The chances of me becoming a cat lady are slim. It would involve some pretty bold changes and other unexpected lifestyle choices. Don’t get me wrong, I like cats a lot. They are cute and loving animals. Yet, you get the impression that while they are napping they are permanently plotting how they will kill you if you forget to feed them.
Anyway, as a fan of cats, I can see why some women may end up as dedicated feline enthusiasts, or as the stigma suggests, crazy cat ladies.
All this preamble is to introduce Cat Lady Premium designed and illustrated by Josh Wood and published by Alderac Entertainment Group (AEG). A card-drafting set collection game for 2-4 players. After a far from purr-fect introduction let’s get on with the review…
The game is set up by dealing a 3 x 3 grid of cards from the main draw deck. Below this, from a separate deck, three stray cat cards are chosen at random.
To win the game you need to obtain the most victory points (VP). These come from cats, toys, costumes, catnip and victory point tokens. Each cat has a food requirement, feeding it the correct food gives you VP at the end of the game. If you fail to feed a cat you will pay a penalty at the end. Other penalties will occur if you have the most left over food, only one catnip card, or heaven forbid, no costumes for your kitty.
There are lots of subtleties with the cards, the stray cats for example tend to have a significant power or VP bonus. While most of the cats in the main draw deck give you a fixed amount of VP depending on how much food they require. Toy cards increase in points the more you have. I won’t bore you with all the nuances, as the rule book does a pretty brilliant job of breaking it all down and clarifying certain cards, which saves me a job here.
On your turn you will choose three cards from a single row or column. This is replenished from the main draw deck and the cat token is placed next to the chosen line blocking it off for the next player. The game ends when a row or column cannot be replenished. You can then tot up the scores.
How it actually plays
Firstly, I need to let you know this plays exactly the same as the standard edition. Yes there are a couple of new stray cat cards and customisable cards, oh and score pads, but everything else ‘premium’ is purely cosmetic.
I must say I really like the gameplay. Having players choose an entire row or column of three cards really mixes up the decision making process. The cat token blocking one of these is a great idea too. There is elements of Splendor and Wingspan in the game but that is about as close a comparable as I can make. Stray cats can really be game-changing, but can just as easily be a damp squib if cards do not go your way.
There is a little bit of luck with how the cards land, but this is mitigated by having a variety of choices. To this end, the game can be subject to analysis paralysis, but generally play moves around fairly promptly.
When playing Cat Lady Premium you are generally more worried about your own choices than those of other people. To that degree it can be a little less interactive than some other games. In a 4 player game the cards you were hoping for can all vanish before your turn comes round again. In a 2 player game (with less cards) other challenges present themselves. Generally though it scales okay between the different player counts.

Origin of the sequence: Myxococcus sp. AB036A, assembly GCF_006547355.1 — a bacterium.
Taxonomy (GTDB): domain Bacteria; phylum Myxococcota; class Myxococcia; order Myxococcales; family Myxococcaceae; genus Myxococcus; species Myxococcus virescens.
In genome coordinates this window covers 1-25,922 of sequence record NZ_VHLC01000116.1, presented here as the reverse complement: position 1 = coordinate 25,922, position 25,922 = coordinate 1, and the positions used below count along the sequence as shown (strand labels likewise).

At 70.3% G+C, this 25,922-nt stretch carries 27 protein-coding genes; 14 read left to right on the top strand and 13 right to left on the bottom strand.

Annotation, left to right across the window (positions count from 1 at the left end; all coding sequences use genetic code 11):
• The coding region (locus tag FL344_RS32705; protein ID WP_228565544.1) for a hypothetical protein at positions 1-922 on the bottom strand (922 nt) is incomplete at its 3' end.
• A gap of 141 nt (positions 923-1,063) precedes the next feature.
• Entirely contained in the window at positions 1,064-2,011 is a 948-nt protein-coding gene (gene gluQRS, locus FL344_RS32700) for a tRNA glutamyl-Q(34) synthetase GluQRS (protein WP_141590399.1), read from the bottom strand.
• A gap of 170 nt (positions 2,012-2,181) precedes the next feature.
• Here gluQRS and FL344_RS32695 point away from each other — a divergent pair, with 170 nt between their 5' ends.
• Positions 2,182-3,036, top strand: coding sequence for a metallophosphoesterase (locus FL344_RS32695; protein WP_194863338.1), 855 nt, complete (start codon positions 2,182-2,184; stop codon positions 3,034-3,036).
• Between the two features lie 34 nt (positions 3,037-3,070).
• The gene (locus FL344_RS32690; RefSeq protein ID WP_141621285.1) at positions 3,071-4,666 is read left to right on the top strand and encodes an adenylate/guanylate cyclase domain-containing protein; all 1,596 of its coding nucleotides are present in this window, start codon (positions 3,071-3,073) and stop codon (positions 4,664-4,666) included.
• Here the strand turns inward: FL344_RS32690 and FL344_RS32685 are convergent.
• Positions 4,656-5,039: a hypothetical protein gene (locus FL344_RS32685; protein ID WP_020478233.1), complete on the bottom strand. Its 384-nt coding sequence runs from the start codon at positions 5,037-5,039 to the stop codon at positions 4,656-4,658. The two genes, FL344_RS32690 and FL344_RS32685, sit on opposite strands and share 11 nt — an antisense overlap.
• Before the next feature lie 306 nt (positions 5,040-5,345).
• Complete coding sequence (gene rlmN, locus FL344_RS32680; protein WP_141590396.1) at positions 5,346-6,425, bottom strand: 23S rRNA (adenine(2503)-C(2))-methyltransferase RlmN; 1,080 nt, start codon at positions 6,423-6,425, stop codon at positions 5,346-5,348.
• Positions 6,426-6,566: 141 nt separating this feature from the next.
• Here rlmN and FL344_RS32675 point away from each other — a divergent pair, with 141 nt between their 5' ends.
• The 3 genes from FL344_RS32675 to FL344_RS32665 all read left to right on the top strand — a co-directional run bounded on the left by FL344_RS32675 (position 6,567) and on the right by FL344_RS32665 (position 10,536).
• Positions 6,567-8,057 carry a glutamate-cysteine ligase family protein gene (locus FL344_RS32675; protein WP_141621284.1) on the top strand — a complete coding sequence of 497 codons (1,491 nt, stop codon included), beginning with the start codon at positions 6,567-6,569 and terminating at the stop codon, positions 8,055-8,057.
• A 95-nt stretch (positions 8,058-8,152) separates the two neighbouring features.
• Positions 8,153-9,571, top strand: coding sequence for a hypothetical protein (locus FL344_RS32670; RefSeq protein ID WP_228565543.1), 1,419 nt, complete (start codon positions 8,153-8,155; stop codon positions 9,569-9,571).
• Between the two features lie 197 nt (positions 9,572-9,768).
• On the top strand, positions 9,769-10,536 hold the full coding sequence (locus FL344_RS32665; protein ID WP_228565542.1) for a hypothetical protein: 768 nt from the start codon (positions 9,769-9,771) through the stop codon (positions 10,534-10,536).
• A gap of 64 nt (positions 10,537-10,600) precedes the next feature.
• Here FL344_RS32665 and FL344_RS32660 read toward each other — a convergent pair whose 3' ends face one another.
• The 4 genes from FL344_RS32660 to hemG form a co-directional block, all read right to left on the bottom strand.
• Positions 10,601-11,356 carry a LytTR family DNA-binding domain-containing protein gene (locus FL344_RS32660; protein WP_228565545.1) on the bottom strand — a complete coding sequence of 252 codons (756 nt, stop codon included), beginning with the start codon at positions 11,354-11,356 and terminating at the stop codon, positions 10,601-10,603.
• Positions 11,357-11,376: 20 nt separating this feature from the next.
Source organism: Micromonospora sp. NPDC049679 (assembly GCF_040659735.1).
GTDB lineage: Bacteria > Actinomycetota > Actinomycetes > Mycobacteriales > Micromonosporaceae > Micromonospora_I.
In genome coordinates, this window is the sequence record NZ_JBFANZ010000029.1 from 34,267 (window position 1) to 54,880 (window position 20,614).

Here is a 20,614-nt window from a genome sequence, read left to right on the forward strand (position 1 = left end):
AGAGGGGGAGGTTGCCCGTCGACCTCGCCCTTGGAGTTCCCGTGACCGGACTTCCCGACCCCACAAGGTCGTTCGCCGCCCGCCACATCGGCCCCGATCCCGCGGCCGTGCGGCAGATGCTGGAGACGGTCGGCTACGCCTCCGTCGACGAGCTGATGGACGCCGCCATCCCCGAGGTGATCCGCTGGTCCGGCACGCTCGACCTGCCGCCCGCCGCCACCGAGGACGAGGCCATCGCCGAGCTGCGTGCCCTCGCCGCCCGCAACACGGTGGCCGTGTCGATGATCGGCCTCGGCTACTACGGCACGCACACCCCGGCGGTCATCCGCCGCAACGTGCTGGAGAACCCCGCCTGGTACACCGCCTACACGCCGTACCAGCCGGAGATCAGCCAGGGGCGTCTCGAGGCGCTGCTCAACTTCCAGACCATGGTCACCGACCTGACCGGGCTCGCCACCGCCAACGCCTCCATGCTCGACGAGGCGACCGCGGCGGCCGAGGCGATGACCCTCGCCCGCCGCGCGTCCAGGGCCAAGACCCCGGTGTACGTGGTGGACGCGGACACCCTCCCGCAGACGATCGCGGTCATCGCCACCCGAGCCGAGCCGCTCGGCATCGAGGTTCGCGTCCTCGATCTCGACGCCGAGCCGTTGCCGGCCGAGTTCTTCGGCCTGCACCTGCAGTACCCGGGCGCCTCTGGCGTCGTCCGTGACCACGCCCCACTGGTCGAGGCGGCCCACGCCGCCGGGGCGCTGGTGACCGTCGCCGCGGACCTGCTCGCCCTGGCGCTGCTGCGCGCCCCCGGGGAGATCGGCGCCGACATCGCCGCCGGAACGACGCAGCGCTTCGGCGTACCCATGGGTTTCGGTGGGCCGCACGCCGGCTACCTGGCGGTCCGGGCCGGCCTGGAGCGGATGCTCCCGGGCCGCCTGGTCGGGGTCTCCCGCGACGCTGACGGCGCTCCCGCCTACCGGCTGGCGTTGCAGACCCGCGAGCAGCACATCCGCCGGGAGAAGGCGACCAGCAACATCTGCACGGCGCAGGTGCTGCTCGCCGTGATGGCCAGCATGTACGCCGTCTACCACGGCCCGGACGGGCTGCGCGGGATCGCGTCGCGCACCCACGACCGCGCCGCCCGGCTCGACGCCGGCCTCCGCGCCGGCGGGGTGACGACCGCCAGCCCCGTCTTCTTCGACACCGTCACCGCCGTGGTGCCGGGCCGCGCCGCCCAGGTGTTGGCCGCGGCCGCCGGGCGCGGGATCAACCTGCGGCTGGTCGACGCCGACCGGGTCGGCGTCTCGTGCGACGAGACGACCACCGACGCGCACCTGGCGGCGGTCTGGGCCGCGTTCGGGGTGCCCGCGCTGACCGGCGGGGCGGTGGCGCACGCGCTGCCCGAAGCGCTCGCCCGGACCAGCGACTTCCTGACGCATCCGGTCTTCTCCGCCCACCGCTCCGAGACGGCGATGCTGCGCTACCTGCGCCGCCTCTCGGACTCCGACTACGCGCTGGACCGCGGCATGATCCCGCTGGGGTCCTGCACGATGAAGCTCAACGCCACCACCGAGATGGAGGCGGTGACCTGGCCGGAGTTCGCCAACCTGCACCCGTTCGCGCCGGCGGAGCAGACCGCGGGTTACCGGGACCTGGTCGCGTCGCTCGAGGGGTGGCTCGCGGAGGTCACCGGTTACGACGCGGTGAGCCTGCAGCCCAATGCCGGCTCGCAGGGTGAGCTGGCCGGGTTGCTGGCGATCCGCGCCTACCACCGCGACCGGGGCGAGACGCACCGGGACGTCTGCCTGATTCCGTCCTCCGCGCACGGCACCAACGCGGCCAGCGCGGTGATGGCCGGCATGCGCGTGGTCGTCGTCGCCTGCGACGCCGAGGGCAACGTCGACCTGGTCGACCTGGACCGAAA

There is some adding up to do at the end to determine the winner and this will be a negative for some people, this does not apply to me and it doesn’t bother me one bit, especially with a score pad! The recommended age of 8 and up is absolutely spot on.
The components in Cat Lady Premium are among the most pulchritudinous out-of-the-box components you will see in a tabletop game. The printed wooden tokens for the food types and cat token are simply tremendous. The cards are whimsically illustrated by Josh Wood. The names of some of the cats are pretty funny too, you will be feeding the likes of Sir Cuddleface, Pablo Picatso and Chairman Meow. You’ll also be feeding more regularly named cats like Blackberry and Bronte.
I was lucky that my cat’s name Cooper was already featured. The Premium version comes with blank cards and sticker sheets to make up your own stray cat cards too. This means you can represent your favourite pussy in the game.
The metal tin box is rather cool, arguably not as easy to store as a square cardboard box. To use the vernacular of the youth, I say: “whatever”. This tin is nearly good looking enough to leave out on the side as an ornament, so any storage concerns are quashed!
Final thoughts on Cat Lady Premium Edition
If you are thinking of buying this game and can’t decide between the premium or standard edition, my advice to you is stop dilly-dallying and buy the premium version now. You will not regret paying a little bit extra for the gorgeous upgrade. The deluxe components do not change the gameplay significantly, but they do enhance the overall gaming experience.
This is a great game for all ages. Our family and friends really enjoy playing it. The table presence is high and the illustrations are great. The strategy is varied and exciting. Just as the game might feel like it is getting repetitive the draw deck runs out ending the game. To that regard it never outstays its welcome and often makes you wish you had one more round to complete your plan for cat domination.
Cat Lady Premium Edition just works. The theme, gameplay and components all come together in a very delightful game. There really is a lot of paws-atives about this game and it is an amazing entry-level game. I would describe Cat Lady Premium as the perfect blend of a warm friendly hug and afternoon tea with scones represented in tabletop form.